"At the moment it's quite convoluted. It's going to make it easier for them to be able to borrow money off balance sheet, and to be able to make those long term investments and spread that cost."
He said it would be different to the current setup of CCOs.
"It'll absolutely be different in that they'll be able to access the long-term funding and financing separate from councils' borrowings for council services, and they'll be able to have ringfenced revenues so they're able to make those long-term investments."
But McAnulty said that did not add up.
"The government is claiming that balance sheet separation will be maintained, but it's not backing that up. Their own advice says that if they get rid of the entities, they won't be able to have balance sheet separation - it's sitting on their website - and every time they're asked about that, they don't give a genuine answer.
"You can't have council control and balance sheet separation: that is a consistent thing in all the advice and the peer reviews and actually the peer review of the Castalia report, which the National plan is based on.
"Rating agencies have already said that if the entities [set up under Labour] are scrapped and balance sheet separation is not maintained, then the credit ratings of councils will go down. They've said that publicly.
"It doesn't add up, it's not going to work. And I get in pretty hot under the collar about it because I know what it's going to result in. It's going to result in unaffordable rates."
The government knew it could not achieve balance sheet separation, he said.
"They're trying to cover over that and be very unclear with the language. But I know exactly what we're dealing with here: Council Controlled Organisations especially on a voluntary basis will not achieve balance sheet separation, it will result in one thing and that is unaffordable rates.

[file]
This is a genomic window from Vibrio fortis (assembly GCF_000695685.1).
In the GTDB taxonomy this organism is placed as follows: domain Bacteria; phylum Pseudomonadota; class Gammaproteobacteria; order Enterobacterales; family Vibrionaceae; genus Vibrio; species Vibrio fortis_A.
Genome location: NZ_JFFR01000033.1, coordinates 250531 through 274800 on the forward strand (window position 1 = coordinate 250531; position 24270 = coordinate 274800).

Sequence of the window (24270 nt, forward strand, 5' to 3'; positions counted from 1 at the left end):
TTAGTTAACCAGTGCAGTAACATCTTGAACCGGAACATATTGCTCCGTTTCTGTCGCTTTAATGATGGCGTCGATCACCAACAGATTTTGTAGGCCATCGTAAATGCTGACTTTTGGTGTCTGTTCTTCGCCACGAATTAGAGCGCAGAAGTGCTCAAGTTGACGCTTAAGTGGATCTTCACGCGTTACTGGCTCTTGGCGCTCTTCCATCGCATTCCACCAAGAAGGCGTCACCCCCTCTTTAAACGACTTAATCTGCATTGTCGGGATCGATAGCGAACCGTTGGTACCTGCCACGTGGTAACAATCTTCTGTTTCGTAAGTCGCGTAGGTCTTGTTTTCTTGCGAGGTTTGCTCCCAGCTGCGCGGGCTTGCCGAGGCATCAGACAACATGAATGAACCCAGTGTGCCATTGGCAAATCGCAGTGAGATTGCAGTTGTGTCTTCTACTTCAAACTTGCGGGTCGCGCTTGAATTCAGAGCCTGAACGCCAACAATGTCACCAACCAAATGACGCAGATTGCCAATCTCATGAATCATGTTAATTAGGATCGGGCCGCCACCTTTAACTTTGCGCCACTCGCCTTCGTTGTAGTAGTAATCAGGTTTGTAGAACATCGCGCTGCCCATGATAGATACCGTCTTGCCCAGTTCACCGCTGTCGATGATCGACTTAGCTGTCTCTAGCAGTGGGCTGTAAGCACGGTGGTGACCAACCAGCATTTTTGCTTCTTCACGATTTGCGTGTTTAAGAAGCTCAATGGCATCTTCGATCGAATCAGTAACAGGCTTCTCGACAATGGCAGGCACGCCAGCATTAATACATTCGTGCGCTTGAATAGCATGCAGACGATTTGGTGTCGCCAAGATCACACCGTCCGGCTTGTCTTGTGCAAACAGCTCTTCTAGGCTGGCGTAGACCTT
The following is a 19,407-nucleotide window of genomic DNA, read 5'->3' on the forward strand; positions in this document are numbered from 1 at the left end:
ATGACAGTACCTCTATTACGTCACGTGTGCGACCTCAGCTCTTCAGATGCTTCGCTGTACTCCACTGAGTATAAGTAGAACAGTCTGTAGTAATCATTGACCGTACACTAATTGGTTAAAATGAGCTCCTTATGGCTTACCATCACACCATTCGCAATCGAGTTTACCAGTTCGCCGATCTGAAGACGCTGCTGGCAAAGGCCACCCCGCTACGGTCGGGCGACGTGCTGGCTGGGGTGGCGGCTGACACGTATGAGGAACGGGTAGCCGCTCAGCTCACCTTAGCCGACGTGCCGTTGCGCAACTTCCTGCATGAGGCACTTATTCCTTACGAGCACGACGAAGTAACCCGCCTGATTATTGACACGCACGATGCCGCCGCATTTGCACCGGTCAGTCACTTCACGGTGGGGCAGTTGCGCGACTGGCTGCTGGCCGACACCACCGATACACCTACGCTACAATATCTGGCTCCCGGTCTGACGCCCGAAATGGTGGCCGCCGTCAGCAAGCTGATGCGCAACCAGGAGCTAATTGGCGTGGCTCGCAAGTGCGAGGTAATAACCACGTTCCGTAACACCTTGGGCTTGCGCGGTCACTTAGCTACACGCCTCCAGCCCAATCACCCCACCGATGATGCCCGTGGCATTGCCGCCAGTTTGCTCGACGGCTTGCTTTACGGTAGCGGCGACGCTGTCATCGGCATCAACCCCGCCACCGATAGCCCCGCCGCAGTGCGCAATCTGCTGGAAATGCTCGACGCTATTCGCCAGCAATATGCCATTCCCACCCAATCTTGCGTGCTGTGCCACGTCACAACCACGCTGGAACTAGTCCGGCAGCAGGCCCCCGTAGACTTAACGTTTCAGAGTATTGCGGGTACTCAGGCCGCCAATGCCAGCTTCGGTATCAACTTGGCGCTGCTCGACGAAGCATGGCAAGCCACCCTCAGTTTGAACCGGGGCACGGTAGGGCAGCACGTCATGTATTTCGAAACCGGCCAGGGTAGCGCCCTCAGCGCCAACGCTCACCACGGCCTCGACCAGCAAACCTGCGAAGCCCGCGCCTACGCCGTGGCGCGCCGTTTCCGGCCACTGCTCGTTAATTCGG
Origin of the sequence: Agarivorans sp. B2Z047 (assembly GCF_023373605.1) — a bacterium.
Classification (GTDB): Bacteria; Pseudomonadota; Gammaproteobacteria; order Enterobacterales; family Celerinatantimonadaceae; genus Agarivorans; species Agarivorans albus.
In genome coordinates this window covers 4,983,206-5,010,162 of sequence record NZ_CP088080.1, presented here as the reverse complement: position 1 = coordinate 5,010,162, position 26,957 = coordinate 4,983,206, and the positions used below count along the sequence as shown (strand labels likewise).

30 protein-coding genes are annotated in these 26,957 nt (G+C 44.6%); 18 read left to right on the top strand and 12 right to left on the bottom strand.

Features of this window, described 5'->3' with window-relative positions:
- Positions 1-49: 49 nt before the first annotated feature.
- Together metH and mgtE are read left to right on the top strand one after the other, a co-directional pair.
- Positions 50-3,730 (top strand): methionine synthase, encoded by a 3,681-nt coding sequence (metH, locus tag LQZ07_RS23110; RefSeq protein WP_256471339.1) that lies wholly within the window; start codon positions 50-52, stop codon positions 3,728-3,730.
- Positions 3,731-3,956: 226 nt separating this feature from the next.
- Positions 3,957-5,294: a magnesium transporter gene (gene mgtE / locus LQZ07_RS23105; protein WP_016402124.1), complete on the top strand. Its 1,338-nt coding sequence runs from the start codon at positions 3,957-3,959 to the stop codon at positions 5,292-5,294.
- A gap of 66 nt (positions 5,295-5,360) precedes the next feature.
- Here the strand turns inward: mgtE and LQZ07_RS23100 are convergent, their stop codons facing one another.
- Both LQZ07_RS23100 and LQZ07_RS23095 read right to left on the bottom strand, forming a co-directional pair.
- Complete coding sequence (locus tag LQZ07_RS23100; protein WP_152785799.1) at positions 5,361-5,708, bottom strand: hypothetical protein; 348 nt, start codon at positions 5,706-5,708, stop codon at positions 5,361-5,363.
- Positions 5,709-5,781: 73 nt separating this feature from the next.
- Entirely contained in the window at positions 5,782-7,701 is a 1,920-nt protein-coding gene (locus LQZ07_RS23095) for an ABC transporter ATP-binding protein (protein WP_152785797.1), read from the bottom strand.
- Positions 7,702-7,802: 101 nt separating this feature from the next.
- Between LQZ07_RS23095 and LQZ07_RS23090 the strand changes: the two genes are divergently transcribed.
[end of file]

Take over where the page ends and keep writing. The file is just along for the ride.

"I come from an area in Wairarapa where some of our councils have had 20 percent rates increases two years on the trot, and that doesn't even account for the future costs that they're going to have to bear with water services - that was taking into account the fact that water services were going to be reformed."
He said the government's refusal to underwrite council debt would likely also curb the borrowing the new CCOs could achieve.
"Credit rating agencies said that it was likely to do that. So, yeah, probably."
Prime Minister Christopher Luxon on Monday was asked if he had sought assurances from ratings agencies his model would allow the borrowing required, but only said district councils had already had conversations with ratings agencies and "we're well aware that model meets their needs as well".
Labour defends cost of its reforms
McAnulty also defended the previous government's spending on the reforms, which National had criticised at its media briefing the day before.
Brown had said the $1.2 billion spent on the scheme had amounted to nothing, and the government was aiming to shut it down as quickly and cheaply as possible.
McAnulty said Labour did not apologise for the spending.
"The decision ... to repeal things is not on us, that's on this government," he said. "They are the ones that need to justify reversing a system that is now set up that can be proved to save ratepayers money - and their alternative will not, it will cost ratepayers money.
"We're talking about $185 billion that needs to be spent. And we found a way in which we could do that in an affordable way. But it required massive structural overhaul that costs money. We don't apologise for that 1.2 billion because it had to be done."